High schools sleeping on chronic teen tiredness

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Tired young people are so common, the sleepy teen has become a well-known trope. Even most adults remember the struggle of getting up early to sit at a school desk without a full night’s sleep. 
 
While teenagers are scorned for their sleep routines, their behaviour has merit. Circadian rhythms—essentially hormonal “body clocks”—shift teenagers’ natural bed and wake-up times later. Simultaneously, university and college applications demand young people are more accomplished than ever, matching high grades with various talents and hobbies.
 
These factors lead to an unavoidable fact: Teen sleep deprivation is an epidemic. It’s preventing growing young people from functioning properly, and it needs to be mitigated as teenagers develop lifelong habits and health patterns. 
 
Most high schools start between 8 a.m. and 9 a.m. For rural and suburban students, getting to school for a full day of learning requires them to get on a bus or in a car before 7 a.m. If they miss their morning bus, they miss school. Unexplained absences lead to anxious teens, angry parents, and lost learning time as students face a perpetual struggle to catch up with overdue work. 
 
These cycles impede on teen success, and, more importantly, teen happiness. Exhausted people are unlikely to find joy in relaxation. Teens will never address their poor resting patterns if they’re told it’s acceptable to sacrifice sleep for ambition.
 
Millennial burnout culture glorifies not sleeping, equating late nights with rigour and intelligence. Whether pursuing straight As, playing soccer, or bagging groceries after school, foregoing sleep for a fuller resume is viewed as productive in today’s society. 
 
Particularly as teens compare their successes and try to differentiate themselves, a lack of sleep can increase anxiety and a tendency to ignore self-care.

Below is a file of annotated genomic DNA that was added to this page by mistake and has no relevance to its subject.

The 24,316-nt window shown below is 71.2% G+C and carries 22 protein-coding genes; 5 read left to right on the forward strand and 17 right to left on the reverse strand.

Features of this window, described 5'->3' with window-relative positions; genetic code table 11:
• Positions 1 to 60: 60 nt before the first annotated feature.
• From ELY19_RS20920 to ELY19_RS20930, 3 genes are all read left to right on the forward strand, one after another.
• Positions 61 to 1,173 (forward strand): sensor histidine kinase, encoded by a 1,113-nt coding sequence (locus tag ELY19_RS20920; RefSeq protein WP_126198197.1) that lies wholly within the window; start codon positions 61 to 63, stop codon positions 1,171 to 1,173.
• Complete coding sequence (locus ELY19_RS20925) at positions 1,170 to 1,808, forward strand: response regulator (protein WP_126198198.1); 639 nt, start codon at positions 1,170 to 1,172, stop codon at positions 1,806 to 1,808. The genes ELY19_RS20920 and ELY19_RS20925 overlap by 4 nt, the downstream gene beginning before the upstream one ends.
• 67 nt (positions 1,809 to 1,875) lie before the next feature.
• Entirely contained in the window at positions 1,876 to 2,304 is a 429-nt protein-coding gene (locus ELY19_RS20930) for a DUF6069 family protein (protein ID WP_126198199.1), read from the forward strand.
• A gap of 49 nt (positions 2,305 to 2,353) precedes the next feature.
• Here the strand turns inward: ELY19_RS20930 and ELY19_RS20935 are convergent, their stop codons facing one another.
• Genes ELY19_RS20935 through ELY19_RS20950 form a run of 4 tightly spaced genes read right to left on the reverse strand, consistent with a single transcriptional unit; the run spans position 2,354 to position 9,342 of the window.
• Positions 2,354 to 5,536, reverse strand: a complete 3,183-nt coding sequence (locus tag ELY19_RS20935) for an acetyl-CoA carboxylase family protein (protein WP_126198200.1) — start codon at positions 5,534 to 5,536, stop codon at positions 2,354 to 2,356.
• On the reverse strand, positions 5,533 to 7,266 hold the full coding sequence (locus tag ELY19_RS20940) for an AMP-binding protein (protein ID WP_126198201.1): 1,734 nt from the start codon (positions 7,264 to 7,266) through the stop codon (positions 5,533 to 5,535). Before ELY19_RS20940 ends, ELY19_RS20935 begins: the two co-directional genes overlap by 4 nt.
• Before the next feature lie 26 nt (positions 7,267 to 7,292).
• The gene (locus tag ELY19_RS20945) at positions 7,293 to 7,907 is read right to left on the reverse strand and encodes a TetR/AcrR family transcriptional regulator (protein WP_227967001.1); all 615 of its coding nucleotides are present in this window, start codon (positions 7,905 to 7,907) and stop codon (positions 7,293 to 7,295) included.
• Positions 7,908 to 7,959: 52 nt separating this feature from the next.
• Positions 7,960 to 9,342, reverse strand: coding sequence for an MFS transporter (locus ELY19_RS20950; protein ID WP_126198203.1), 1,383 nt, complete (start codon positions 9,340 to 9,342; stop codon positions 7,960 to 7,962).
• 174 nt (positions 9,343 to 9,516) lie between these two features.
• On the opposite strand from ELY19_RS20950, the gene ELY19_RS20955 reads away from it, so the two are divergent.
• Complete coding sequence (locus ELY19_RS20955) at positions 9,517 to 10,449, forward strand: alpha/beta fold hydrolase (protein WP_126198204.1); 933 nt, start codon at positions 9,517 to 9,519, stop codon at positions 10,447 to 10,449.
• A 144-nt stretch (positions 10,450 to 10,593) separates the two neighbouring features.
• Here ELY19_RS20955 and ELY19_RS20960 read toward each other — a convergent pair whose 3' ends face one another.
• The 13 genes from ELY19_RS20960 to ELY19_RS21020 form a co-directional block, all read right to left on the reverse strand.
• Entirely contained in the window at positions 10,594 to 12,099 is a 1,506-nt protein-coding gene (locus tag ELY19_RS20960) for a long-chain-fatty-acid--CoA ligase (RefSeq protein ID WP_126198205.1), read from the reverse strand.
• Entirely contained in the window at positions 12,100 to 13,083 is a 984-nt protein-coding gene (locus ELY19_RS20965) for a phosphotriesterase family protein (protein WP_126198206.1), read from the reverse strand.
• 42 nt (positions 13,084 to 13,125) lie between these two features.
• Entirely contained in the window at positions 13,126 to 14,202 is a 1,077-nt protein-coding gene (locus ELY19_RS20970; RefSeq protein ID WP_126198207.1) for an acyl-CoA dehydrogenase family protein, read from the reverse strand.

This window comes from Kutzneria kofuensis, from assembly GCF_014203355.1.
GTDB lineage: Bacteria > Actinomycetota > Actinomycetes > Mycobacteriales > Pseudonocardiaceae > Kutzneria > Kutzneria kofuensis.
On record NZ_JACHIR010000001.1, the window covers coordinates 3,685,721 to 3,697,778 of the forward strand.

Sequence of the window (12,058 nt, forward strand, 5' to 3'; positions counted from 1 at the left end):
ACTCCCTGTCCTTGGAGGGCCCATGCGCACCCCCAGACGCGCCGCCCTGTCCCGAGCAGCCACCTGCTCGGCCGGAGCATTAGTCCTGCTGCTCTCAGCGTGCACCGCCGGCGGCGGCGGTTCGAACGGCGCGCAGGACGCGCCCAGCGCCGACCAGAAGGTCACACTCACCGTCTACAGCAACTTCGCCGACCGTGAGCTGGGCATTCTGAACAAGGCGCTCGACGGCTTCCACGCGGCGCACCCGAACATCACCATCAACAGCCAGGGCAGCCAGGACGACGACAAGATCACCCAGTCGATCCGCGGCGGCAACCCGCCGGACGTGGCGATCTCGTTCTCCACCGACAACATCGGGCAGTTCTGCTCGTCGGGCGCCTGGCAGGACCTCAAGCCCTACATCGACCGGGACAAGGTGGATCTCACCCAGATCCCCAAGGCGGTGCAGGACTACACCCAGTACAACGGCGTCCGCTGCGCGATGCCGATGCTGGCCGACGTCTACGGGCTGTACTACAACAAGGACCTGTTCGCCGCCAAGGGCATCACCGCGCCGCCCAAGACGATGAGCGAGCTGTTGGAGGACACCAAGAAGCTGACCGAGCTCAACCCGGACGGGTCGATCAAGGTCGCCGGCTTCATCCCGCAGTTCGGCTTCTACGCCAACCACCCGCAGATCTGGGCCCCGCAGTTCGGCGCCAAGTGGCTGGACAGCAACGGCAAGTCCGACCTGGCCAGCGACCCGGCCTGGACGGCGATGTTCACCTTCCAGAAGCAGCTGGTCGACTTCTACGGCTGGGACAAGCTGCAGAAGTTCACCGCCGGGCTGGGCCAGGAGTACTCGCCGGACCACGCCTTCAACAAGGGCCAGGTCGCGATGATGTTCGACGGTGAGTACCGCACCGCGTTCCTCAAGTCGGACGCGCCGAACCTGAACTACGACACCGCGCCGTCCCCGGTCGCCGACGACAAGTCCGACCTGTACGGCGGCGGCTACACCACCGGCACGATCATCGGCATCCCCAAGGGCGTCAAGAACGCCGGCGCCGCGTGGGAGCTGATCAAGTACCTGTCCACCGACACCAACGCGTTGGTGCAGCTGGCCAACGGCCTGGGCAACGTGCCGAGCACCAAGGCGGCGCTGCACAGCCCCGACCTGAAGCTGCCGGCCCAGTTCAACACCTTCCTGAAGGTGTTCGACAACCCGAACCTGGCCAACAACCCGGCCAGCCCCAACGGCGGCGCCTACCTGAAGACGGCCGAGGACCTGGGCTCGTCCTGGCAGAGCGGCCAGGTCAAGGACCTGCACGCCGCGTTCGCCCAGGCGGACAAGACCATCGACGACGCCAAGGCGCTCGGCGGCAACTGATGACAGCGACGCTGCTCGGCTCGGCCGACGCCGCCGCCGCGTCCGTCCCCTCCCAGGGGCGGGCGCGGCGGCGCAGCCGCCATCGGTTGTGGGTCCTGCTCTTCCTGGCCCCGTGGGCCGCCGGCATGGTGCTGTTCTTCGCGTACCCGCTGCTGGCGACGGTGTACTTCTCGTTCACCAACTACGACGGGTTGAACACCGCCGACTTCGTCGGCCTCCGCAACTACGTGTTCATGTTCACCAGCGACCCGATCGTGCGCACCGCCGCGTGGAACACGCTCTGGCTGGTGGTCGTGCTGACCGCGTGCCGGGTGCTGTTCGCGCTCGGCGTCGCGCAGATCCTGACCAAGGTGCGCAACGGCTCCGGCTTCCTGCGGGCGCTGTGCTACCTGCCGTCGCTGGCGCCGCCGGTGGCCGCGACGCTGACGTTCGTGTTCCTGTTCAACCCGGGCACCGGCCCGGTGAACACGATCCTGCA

Finding a solution to this issue is challenging. Practically, school must start at the same time as the professional workday. Starting and ending schedules later would mean less time for the extra-curriculars and jobs bringing students fulfillment and experience. 
 
That being said, 13- to 18-year-olds require minimum eight hours of sleep per night. Sleep promotes mental health and necessary recuperation after a long day. It should be prioritized and taught in schools the same way exercise and nutrition are. 
 
This plan can extend to promoting sleep hygiene in curriculums across Canada, making good sleep a non-negotiable part of daily life. Teens should be better taught not to sleep with their phones and to unplug from screens before bed. They should also be made aware of the dangers and effects of sleep deprivation, including obesity, diabetes, and depression. 
 
Left to their own devices, teens are pushing themselves too hard. We need to inform them to prioritize their health—before they grow into adults and normalize a lack of focus and constant yawning.
 
 

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